Speaker 2: 04:23 Well, according to Reynaldo, who was the youngest son of Roberto, he told me on Monday that as the family's business grew and the number of restaurants grew, he wanted to provide jobs to other people from his state and in Mexico. And, um, each of the children, as they got old enough, got their own restaurant, their own Roberto's. Um, and then one of his cousins came up and he opened a Roberto's, but the cousin started changing the recipes. Um, and Roberto did not feel that that represented the quality of what he thought Roberto's should represent. So he said, you need to change the name. If you're going to change my recipes, the story goes that his cousin didn't have money to change the Roberto sign. So he got a can of red paint and repaint and just the first two letters, um, and turned it into an Albertos. And after that, anyone who came to San Diego that was not a family member and was going to open a restaurant, they had to change the name. So that's where the Gilberto's and the Philly Bertos and the everything else Bertos. And, and, uh, what I was told is that there's more than 70 different variations of the Roberto's name.

Speaker 1: 05:34 Ask you, let me ask you Mario, specifically about the California burrito, which has become a standard and apparently was, um, invented by Roberto's

Speaker 3: 05:44 It's unknown, which Roberto's had it. First of all, I've heard that the one in national city had it first that the one in Talmage headed first, but then we'll start with the Daniel's book taco you USA. Um, the reveals that they had it before, anyone else it's unknown, which cook at which Roberto's location invented it, but around the mid eighties, um, all the locations had it.

Speaker 1: 06:09 Pam, do you have a fond memory of eating at Ruby?

Speaker 2: 06:12 Yes. Yes. I, well, I grew up mostly in San Diego. My father was in the Navy and we arrived in the early seventies. And, um, you know, when you're a poor college student, you know, you sort of live on Roberto's burritos. So, uh, yeah, cardia side burrito's are where my favorite back in the old days. And they're still my favorite. And I do think Roberto's quality just like Margo said is superb for the price. Mario, do you have a favorite?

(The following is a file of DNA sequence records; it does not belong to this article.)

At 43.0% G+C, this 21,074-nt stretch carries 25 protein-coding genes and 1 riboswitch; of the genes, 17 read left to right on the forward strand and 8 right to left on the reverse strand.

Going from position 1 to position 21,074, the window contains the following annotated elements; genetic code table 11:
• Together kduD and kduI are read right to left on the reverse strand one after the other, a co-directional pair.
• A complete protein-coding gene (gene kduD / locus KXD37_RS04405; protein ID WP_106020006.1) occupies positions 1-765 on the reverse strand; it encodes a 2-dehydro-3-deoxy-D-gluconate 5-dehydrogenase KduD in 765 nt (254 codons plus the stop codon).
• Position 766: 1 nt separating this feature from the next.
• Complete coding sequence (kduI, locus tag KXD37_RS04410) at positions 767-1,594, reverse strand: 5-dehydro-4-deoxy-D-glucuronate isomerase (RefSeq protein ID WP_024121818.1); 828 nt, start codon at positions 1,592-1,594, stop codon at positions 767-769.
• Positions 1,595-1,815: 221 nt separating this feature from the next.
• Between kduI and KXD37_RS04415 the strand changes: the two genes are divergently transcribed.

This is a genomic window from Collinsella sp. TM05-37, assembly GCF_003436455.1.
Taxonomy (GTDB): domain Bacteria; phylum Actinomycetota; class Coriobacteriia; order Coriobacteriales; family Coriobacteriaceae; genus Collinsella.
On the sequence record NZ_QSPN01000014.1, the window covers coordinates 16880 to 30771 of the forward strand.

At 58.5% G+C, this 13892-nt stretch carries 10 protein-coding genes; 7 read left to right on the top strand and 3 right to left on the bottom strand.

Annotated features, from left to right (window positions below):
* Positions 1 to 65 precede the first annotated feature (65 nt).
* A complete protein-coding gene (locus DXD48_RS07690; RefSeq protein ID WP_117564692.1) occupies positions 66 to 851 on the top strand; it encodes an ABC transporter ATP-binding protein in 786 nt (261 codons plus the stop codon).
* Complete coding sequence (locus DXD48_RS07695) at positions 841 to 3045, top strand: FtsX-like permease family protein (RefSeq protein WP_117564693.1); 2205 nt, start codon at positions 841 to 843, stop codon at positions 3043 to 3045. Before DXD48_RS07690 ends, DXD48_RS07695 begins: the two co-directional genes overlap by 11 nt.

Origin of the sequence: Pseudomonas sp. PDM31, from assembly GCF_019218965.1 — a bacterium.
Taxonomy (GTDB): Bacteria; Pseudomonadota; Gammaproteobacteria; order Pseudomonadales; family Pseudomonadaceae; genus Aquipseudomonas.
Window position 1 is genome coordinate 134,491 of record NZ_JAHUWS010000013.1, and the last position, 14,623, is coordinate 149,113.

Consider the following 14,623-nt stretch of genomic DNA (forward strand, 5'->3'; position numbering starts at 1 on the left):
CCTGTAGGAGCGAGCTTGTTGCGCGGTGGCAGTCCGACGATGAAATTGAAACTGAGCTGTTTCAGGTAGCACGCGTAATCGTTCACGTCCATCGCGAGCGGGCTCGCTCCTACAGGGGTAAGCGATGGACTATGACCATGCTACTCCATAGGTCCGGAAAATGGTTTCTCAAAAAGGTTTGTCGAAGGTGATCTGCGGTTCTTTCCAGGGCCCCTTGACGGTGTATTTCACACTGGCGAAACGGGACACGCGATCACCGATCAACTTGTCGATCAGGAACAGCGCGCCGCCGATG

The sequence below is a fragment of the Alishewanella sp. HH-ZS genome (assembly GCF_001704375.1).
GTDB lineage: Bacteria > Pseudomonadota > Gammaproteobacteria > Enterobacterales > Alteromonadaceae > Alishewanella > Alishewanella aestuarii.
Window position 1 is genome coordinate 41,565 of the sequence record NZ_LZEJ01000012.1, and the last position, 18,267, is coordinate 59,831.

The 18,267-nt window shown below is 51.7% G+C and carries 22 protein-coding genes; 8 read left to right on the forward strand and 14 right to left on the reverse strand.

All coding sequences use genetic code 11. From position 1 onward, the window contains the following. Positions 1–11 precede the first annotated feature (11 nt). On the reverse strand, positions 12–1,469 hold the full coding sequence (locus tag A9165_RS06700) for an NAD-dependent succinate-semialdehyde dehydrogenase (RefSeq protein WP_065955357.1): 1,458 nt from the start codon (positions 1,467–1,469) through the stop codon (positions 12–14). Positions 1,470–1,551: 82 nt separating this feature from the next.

Speaker 3: 06:37 So I moved here from Tijuana when I was nine. And I remember the first time I saw a Roberto's, um, it was a Roberta's two blocks over from where I used to live, uh, back in golden Hill. And I remember walking in and like seeing the big burritos, you know, seeing like their take on a role tacos, which is a very into like the Mexican flour. Uh, and, uh, it just kinda showed me how different Mexican food can be North of the border while still feeling very familiar, uh, North of the border pretty much my whole life ever since it's just a familiar sight, you know, it lets me know that I am here in San Diego, that I am home and that, you know, if I'm hungry, I can just stop in and get salad burritos. I can get like some covenants out of fries that some of these San Diego standards that I just, I just love.

Speaker 1: 07:28 Uh, Pam Roberto Robledo died in 1999. So Delores has been head of this family for quite some time. How is the Robledo family remembering their names?

Speaker 2: 07:40 Well, as you mentioned, there was going to be a Catholic, a Memorial mass for her this afternoon. I'm in Chula Vista followed by her burial and, uh, Benita. But what this, what the children told me is that the way they remember their mother is gathering for big family meals like Christmas and Thanksgiving. So she said that all of the siblings are going to be gathering for a big family events at her home. In, in Escondido,

Speaker 1: 08:05 We say big, we may mean big. She leaves a lot of people behind

Speaker 2: 08:09 That's, right? I guess for her 85th birthday, there were more than 200 people gathered for her party.

Speaker 1: 08:15 Speaking with Pam Kragan from the San Diego union Tribune and San Diego food writer, Mario Cortez. Thank you both so much for speaking with me.

Speaker 2: 08:23 Thank you for having me anytime.

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Maureen Cavanaugh and Jade Hindmon host KPBS Midday Edition, a daily radio news magazine keeping San Diego in the know on everything from politics to the arts.